I don't know how that happened.
I'm still in training but I took the first real customer calls Wednesday. Training will continue for at least 3 more months, officially. It felt good to actually be working instead of being paid to train. I like talking to lots of different people each day, too, so it's getting easier to stay awake. I expected that it would take me months to start feeling comfortable talking to customers on the phone, but I already am finding the work quite gratifying. That's a nice contrast from the last job and dealing with the Jekyll-and-Hyde personality hovering and micromanaging.
Thursday our temps peaked around 98 degrees, I think, which is practically a cold front, being down 15 degrees from a couple days ago. Quick! Bust out the parkas! I heard it was going to rain, but I didn't expect the toad-strangler that poured rain down by the bucketfuls.
I went for a wa;l around 8. Normally, it would still be very bright and bloody boiling at that time of day, but I was surprised to see how quickly the sky had turned dark, brooding and gloriously bruised. Lightning was soon lashing down and shortened my walk considerably. The trees danced as the cold front hit the area, a violent wind barreling through to announce the lashing rain that would come.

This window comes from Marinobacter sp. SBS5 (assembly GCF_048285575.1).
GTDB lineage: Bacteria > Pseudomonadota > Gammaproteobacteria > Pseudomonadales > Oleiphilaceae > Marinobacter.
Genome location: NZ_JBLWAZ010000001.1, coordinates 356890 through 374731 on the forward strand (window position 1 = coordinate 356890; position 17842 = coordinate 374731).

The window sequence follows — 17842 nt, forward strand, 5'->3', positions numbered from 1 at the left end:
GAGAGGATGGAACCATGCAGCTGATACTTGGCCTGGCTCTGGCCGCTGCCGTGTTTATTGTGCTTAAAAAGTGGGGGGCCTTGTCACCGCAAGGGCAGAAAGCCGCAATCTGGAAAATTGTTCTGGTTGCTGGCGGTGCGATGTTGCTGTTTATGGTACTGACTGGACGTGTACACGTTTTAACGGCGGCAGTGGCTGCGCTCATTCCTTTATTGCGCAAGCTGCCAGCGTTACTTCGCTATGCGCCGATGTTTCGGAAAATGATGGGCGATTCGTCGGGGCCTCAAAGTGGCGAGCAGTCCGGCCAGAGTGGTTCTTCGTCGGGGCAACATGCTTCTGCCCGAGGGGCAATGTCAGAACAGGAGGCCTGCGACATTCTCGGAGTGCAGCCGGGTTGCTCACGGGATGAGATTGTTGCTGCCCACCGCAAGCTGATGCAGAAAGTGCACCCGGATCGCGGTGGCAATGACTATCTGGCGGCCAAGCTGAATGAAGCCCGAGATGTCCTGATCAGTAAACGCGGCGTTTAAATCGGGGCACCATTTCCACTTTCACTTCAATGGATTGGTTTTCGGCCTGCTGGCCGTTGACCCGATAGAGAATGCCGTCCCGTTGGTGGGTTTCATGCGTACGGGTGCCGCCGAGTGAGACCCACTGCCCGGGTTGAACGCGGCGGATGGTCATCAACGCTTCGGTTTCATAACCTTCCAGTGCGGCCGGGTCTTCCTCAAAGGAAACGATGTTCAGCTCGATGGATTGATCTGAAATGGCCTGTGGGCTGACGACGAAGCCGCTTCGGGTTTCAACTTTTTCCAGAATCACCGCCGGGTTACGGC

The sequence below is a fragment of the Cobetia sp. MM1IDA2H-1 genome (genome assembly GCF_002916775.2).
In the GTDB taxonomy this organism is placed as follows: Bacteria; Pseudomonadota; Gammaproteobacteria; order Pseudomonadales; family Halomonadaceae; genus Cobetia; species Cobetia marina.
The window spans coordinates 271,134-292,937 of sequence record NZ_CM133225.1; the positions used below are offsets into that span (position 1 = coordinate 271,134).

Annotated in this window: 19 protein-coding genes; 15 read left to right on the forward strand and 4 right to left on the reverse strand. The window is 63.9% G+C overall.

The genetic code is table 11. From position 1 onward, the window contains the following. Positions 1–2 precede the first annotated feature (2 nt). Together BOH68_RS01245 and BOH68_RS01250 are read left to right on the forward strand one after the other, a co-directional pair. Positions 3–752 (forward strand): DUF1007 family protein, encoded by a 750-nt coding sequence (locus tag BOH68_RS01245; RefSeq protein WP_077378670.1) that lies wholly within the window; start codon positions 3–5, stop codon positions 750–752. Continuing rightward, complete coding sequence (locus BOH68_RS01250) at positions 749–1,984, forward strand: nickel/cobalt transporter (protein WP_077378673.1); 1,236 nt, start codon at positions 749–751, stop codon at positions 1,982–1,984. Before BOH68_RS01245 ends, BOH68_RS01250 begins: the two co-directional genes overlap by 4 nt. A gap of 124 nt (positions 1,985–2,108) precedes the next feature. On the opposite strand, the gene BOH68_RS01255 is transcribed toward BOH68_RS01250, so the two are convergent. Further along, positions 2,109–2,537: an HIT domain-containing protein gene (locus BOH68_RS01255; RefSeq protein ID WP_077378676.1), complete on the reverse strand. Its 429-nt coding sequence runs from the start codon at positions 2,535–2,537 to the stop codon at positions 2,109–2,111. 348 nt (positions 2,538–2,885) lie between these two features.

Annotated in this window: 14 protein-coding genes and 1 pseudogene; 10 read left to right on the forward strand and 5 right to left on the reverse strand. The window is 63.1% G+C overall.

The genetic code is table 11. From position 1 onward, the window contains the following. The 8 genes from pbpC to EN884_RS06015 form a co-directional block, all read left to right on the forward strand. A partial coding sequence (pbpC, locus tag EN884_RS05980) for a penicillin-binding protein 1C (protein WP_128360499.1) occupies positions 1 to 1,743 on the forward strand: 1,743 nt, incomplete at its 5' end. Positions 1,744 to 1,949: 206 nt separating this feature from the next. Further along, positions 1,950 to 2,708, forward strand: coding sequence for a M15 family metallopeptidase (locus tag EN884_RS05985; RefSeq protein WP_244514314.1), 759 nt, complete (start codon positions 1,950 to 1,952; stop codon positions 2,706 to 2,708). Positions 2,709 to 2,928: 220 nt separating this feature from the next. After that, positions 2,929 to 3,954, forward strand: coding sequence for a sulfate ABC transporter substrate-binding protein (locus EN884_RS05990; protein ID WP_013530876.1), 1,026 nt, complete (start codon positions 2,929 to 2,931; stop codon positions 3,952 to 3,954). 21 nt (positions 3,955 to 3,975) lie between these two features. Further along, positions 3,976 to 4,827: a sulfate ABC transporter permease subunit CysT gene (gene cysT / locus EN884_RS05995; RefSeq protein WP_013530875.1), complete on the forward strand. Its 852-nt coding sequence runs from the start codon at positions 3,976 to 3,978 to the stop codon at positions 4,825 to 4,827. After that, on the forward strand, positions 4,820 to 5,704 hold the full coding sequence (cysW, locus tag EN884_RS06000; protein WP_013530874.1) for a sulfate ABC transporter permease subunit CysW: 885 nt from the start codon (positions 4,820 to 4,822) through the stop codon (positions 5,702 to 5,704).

Here's the photo of where I walk. On the left is the pasture where the fancy horsies play with the deer but probably no antelope. Off to the left, you can't see it, but there's a pumpjack which doesn't run 24 hours a day, thank goodness, because it squeaks terribly every time its flywheel makes a revolution. Ironic that an oil-pumping device should need oiling, yes? Anyway, my back yard is ahead on the right just beyond the white shed.
It's funny that despite the fact that there's less man-made stuff around, storms out here seem so much more comforting and wonderfully bracing than do the storms which happen in the city. Then again, cities are all about feeling vulnerable, aren't they? Isn't that ironic?
Anyway, have a great Friday.